The Nordic countries are in the process of adapting their tax systems to the growing sharing economy. The Nordic Council of Ministers invited a group of experts from ministries and tax authorities to share their experience on how to tackle the challenges posed by the new platform economy.
The Nordic welfare societies all have strong ambitions to provide broad and high quality social services. To fulfil these ambitions, solid public revenues are necessary. This is a challenge if the new and growing digitalized business models of our economies are more difficult to tax.
The sharing economy’s platforms such as Uber, Airbnb etc. do not fit into the taxation systems designed for the industrial economy of the past. These are not companies selling products, but rather intermediaries providing peer-to-peer exchanges.
It is difficult for tax authorities to obtain accurate information of income from the sharing economy. Several tax bases are more mobile now due to, among other factors, digitalization of the economy. Also, a lack of information on revenues and more complicated deduction rules may cause the current system of automated self-assessment tax return to become more complex. The current tax systems are simply outdated – they were not designed for the sharing economy.
The Nordic experts debated in what way tax systems and regulation should be adapted in order to promote sharing economy without distorting competition among actors.
Furthermore, they also discussed whether to define revenue from sharing services as employment income or business revenue. The choice determines which rules apply and which requirements, such as social security contributions, to be imposed on actors.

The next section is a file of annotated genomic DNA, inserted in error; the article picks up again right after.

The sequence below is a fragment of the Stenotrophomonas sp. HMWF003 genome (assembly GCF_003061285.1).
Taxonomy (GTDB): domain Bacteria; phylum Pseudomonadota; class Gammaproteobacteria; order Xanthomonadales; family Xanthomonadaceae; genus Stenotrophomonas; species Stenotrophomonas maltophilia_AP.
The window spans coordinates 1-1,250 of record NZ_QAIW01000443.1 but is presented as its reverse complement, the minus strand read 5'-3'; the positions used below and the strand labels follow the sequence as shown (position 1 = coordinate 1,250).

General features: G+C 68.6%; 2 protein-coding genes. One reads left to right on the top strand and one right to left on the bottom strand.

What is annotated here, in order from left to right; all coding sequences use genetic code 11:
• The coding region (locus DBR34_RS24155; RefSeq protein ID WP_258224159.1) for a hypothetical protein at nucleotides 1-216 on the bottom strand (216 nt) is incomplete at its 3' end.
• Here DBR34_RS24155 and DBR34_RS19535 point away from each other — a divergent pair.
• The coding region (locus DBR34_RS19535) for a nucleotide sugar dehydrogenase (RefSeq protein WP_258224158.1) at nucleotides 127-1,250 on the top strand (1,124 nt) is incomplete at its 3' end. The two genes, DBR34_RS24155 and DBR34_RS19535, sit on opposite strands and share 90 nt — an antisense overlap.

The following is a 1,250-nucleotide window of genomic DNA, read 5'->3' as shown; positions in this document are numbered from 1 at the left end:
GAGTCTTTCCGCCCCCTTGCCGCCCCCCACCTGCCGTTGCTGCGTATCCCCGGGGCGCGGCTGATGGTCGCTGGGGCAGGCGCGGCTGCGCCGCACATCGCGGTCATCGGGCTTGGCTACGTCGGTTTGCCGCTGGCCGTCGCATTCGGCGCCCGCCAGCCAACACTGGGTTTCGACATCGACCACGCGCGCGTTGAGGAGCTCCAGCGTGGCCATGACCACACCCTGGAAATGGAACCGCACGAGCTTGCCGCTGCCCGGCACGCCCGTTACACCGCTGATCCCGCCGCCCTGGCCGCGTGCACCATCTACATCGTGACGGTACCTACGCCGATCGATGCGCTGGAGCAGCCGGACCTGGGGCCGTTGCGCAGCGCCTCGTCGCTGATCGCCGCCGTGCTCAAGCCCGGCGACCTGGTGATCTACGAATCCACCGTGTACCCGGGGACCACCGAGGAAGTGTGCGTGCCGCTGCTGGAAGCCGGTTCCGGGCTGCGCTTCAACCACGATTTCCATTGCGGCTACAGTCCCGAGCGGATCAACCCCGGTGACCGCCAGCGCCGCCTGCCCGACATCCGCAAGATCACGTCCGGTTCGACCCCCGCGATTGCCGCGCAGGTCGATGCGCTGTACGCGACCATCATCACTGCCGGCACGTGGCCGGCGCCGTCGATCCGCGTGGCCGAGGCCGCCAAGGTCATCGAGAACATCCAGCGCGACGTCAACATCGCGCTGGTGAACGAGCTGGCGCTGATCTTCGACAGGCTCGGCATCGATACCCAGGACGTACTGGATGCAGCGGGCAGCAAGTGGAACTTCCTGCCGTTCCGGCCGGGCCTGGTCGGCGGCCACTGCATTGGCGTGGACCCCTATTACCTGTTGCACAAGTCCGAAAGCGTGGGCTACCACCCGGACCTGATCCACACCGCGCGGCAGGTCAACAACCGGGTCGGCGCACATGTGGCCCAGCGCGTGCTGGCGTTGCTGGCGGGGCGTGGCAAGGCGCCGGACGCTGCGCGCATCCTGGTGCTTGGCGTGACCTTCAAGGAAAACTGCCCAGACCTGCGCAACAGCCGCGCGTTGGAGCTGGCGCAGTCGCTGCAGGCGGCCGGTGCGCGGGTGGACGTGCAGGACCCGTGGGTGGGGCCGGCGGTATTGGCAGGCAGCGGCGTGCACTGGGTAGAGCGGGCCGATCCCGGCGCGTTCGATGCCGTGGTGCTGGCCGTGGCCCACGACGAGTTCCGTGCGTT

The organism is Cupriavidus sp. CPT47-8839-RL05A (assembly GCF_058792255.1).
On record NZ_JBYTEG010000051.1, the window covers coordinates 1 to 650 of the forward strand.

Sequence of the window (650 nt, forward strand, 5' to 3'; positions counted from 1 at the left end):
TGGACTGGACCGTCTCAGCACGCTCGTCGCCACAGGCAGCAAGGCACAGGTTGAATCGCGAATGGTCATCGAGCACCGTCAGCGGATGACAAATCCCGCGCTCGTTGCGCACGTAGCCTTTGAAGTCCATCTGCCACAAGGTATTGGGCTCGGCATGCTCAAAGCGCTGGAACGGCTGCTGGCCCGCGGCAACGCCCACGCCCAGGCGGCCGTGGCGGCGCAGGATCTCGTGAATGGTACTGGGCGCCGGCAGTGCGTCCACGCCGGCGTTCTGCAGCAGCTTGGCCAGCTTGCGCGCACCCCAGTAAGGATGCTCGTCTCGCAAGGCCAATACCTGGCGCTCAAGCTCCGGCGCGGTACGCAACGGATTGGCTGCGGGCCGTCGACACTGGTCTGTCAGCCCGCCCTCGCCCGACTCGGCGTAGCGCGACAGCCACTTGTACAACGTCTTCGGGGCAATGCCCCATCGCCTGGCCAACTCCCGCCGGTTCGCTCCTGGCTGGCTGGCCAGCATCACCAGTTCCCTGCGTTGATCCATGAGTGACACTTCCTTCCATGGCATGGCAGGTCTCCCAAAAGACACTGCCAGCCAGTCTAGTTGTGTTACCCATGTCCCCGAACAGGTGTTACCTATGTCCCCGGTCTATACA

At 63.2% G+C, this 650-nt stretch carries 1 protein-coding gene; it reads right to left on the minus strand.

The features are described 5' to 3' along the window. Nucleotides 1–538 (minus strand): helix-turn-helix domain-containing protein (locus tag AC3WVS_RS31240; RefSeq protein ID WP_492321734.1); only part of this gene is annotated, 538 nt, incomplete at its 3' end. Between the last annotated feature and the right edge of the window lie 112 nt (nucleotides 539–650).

Some believe that actors of the sharing economy are not paying enough taxes and that there is a risk that policies to promote the sharing economy can be exploited. To reduce the risk of tax-evasion, the need for third-party verification was stressed in several interventions. Others believe that the current tax systems constitute a barrier to the expansion of the sharing economy.
A growing proportion of service providers are private individuals, each with a relatively small turnover. Many European countries have already or are considering introducing limits implying that income up to a certain level will be exempt from taxation. As a result, sharing activities may be kept within these minimum limits resulting in a reduction in overall tax revenues.
- The Nordic countries face a similar set of challenges and there is an obvious scope for continued Nordic cooperation and information-sharing, said senior adviser from the Nordic Council of Ministers Björn Fritjofsson after the seminar.
The Secretariat of the Nordic Council of Ministers is ready to organize follow-up events, member countries find the most appropriate and valuable.